Most products offered in Africa are still largely influenced by European standards. Furthermore, the solvency regimes are still derived from European models, given the lack of mortality tables that are African derived, excluding Kenya, South Africa, Uganda and more recently Zimbabwe.

In light of the rapid changes in technology, shifting labour market demographics, higher customer expectations, growing competitive dynamics, turbulent in operating environments, are the programmes and training requirements evolving at a pace to address these issues?

1.5 Transfer of knowledge on Insurance from generation to generation (Leadership)
Historically, there was a huge gap in knowledge transfer intergenerationally. However, as organizations are progressing, there is rising awareness of the need to transfer knowledge from generation to generation. In this respect, some organizations are implementing mentoring programmes aimed at passing knowledge and training future generations for success.
1.6 Political and economic stability in Africa: Effects and role of the insurance industry
Political stability is very important, especially for developing countries. According to Dalyop (2019), the relationship between political instability and economic growth flows in either direction, with high political instability resulting in low economic growth, and low economic growth resulting in political instability. The political landscape is a factor that is used to determine the institutional landscape of a jurisdiction. In this regard, the institutional assessment is based on how political risk, regulatory quality, government effectiveness, governance factors and the business environment, which render an economy more or less likely to absorb shocks. Most countries in Africa have weak institutional scores, given high political risks, governance challenges, comparatively high levels of corruption and somewhat low accountability.

Over the last decade, some African countries have experience political and economic stability, which resulted in increased productivity and investor confidence. This subsequently cascaded into the development of the insurance industry. Meanwhile, some other countries were characterized by comparatively high political instability, resulting in volatile economic development.
1.7 Growth of the African insurance industry: Premium flight and Utmost Good Faith.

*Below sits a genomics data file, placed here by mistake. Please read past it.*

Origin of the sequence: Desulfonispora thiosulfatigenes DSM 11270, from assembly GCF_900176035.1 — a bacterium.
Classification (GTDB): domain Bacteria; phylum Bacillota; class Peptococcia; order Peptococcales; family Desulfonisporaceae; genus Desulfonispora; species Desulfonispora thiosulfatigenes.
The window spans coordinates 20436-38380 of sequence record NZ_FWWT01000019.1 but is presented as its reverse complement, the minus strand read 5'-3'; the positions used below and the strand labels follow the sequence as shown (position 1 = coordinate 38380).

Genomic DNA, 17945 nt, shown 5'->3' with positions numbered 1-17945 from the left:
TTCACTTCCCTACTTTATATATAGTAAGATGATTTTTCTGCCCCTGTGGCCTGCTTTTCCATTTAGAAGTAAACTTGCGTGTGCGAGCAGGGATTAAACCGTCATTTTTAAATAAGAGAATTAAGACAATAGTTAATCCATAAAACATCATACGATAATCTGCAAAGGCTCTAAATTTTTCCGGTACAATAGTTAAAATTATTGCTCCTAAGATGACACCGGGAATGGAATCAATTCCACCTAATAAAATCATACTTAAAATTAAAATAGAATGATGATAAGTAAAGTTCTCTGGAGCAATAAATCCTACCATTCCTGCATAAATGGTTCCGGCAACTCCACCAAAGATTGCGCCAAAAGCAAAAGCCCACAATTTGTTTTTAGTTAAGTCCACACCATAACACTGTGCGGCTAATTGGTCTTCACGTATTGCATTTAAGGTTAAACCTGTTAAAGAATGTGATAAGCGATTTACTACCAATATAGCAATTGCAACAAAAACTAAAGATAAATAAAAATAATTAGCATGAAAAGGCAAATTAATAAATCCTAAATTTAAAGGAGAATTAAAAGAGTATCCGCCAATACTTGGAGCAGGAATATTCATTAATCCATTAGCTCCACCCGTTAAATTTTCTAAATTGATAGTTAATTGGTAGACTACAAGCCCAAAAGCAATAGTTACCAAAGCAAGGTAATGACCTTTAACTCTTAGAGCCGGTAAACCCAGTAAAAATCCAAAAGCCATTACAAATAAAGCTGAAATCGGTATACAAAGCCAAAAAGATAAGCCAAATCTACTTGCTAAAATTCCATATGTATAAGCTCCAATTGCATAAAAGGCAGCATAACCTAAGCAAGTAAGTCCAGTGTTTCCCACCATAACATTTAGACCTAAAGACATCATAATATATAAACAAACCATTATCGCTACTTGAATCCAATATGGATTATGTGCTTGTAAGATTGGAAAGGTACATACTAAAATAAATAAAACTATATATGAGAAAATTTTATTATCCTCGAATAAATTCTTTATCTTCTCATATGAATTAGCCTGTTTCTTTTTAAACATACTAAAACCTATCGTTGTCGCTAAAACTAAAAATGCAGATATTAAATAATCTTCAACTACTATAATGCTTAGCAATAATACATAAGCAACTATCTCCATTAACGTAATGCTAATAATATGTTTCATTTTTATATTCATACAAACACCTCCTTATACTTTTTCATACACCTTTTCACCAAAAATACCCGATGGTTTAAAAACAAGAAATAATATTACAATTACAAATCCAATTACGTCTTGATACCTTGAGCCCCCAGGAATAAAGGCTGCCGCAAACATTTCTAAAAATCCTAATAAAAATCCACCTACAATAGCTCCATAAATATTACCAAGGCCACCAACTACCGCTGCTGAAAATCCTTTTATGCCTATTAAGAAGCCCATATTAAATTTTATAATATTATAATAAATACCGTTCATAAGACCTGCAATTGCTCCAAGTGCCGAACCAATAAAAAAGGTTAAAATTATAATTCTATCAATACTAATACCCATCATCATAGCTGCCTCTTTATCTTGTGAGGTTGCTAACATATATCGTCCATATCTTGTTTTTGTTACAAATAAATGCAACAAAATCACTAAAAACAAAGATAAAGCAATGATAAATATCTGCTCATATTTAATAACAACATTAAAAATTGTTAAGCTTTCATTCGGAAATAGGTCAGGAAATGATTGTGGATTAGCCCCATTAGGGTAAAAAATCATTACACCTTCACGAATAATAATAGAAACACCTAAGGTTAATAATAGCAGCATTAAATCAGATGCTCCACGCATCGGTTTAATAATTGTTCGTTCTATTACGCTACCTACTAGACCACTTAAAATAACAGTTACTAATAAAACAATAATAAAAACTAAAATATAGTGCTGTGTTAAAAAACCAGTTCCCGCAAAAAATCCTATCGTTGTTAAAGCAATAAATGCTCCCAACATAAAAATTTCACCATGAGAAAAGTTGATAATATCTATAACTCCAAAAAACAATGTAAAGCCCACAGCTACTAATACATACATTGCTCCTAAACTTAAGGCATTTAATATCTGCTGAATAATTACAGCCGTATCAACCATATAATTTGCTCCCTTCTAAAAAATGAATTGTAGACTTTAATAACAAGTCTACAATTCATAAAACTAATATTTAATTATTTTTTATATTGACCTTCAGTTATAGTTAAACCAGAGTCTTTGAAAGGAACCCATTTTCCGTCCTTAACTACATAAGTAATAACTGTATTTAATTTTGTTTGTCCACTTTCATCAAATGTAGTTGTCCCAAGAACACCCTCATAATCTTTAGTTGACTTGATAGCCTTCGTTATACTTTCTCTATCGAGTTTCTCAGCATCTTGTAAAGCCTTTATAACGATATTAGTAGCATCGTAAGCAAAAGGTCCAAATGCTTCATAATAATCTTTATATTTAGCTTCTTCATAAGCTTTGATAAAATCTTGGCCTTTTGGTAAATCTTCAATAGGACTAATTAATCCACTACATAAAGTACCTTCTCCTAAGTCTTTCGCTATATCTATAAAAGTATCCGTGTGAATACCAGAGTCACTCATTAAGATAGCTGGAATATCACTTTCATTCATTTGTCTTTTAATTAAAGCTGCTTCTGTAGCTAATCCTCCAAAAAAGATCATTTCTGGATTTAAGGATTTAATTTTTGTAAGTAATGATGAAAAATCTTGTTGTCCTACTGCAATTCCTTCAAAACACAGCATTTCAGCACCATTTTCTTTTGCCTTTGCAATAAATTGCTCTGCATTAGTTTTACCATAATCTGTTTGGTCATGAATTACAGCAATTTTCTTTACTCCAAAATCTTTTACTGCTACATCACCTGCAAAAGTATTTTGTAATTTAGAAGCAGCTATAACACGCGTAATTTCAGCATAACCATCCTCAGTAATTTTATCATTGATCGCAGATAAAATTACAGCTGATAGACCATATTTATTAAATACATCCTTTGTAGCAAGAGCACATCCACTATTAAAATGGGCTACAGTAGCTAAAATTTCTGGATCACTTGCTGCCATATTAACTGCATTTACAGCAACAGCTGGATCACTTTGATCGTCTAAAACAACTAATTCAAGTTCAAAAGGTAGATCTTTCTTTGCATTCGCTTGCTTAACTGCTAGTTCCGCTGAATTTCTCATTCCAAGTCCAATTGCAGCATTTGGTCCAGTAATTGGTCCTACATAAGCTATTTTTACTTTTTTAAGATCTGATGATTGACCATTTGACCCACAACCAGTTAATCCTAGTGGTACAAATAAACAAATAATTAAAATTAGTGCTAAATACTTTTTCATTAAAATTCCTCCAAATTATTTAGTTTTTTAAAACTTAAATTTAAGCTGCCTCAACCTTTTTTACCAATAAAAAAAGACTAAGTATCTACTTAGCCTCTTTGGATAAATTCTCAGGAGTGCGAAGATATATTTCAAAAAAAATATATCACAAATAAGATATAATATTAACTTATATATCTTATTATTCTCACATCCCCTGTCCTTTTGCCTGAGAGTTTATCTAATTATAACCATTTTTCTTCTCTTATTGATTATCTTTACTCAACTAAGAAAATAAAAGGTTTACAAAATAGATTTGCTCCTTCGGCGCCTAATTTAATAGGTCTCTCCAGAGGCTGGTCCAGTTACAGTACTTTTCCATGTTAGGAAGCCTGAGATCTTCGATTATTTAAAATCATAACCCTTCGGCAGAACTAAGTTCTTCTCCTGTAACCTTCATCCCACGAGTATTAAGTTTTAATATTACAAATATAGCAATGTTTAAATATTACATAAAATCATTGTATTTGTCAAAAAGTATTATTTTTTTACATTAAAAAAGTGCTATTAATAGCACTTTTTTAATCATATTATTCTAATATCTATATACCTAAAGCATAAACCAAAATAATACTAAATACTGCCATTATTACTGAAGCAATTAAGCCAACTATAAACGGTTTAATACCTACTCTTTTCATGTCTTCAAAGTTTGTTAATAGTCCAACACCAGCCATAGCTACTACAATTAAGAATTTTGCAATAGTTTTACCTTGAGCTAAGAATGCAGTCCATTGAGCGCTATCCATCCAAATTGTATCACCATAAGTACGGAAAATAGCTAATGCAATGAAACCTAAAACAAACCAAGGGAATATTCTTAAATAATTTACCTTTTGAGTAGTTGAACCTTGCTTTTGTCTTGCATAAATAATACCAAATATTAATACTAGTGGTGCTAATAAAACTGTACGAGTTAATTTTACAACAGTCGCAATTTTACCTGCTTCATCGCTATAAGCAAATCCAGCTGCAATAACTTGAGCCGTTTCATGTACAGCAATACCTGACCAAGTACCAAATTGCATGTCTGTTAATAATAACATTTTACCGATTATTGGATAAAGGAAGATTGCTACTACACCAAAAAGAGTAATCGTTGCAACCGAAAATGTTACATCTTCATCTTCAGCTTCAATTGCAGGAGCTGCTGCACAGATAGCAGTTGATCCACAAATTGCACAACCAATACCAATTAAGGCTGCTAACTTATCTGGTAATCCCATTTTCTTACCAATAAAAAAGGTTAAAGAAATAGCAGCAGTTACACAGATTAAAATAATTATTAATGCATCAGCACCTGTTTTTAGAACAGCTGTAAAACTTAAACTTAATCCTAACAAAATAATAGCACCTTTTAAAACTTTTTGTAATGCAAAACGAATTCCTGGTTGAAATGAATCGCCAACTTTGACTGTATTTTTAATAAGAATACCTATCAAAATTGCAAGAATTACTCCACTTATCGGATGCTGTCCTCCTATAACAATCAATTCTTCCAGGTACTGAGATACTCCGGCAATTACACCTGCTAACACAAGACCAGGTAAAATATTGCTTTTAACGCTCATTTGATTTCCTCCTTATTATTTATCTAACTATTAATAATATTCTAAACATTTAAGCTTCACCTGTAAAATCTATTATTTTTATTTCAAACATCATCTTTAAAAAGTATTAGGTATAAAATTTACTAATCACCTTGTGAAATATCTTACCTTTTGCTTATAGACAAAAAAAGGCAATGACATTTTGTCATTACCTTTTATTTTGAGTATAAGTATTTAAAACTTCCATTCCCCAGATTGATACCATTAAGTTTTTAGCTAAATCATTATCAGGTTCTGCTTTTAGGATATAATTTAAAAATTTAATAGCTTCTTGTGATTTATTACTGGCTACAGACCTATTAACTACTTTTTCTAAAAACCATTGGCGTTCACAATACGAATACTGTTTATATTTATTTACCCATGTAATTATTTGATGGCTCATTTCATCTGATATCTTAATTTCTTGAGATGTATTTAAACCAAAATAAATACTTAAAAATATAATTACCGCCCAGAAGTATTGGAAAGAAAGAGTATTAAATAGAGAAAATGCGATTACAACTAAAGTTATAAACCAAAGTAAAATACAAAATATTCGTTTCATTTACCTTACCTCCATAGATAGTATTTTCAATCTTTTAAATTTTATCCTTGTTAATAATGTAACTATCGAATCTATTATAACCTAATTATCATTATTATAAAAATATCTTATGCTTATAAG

Growth opportunities in the African continent remain high, largely driven by a young and growing population with increasing utilization of technology. Despite the additional pressures of unrelenting regulatory and insurance accounting changes, and the huge costs associated with the changes, there are also some positive developments and opportunities for growth. The younger generation is looking for new ways to connect and protect, bringing affordability and access to the continent. These market conditions and dynamics are likely to continue to give rise to Insurtechs who, through technological innovation, are able to tackle consumer awareness and resistance and address inefficiencies within the financial system for product development, distribution, and settlement.

Having looked at what the African insurance industry looked like yesterday, permit me share with you, what we think the industry should look like in the next 50 years. The areas we need to lay emphasis on for a better, more vibrant insurance industry. The list is not exhaustive and I’m sure the imminent panelists here will enlighten us more.

The insurance sector can play a crucial role in financial and economic development. By reducing uncertainty and limiting the adverse effects of large losses, the sector can encourage new investments, innovation, and competition.

2.1 Technology, Innovation and Data
The insurance industry in Africa is undergoing a period of significant change and disruption. It is now evident that technology is playing a major role in this, with new companies and business models emerging that are challenging the existing ones. The technological advancements in information management tools and mobility have paved the way for a new era in the African insurance industry.

Consumer behavior is ever changing, and this constantly puts pressure on insurers to adapt and innovate if they are to stay relevant.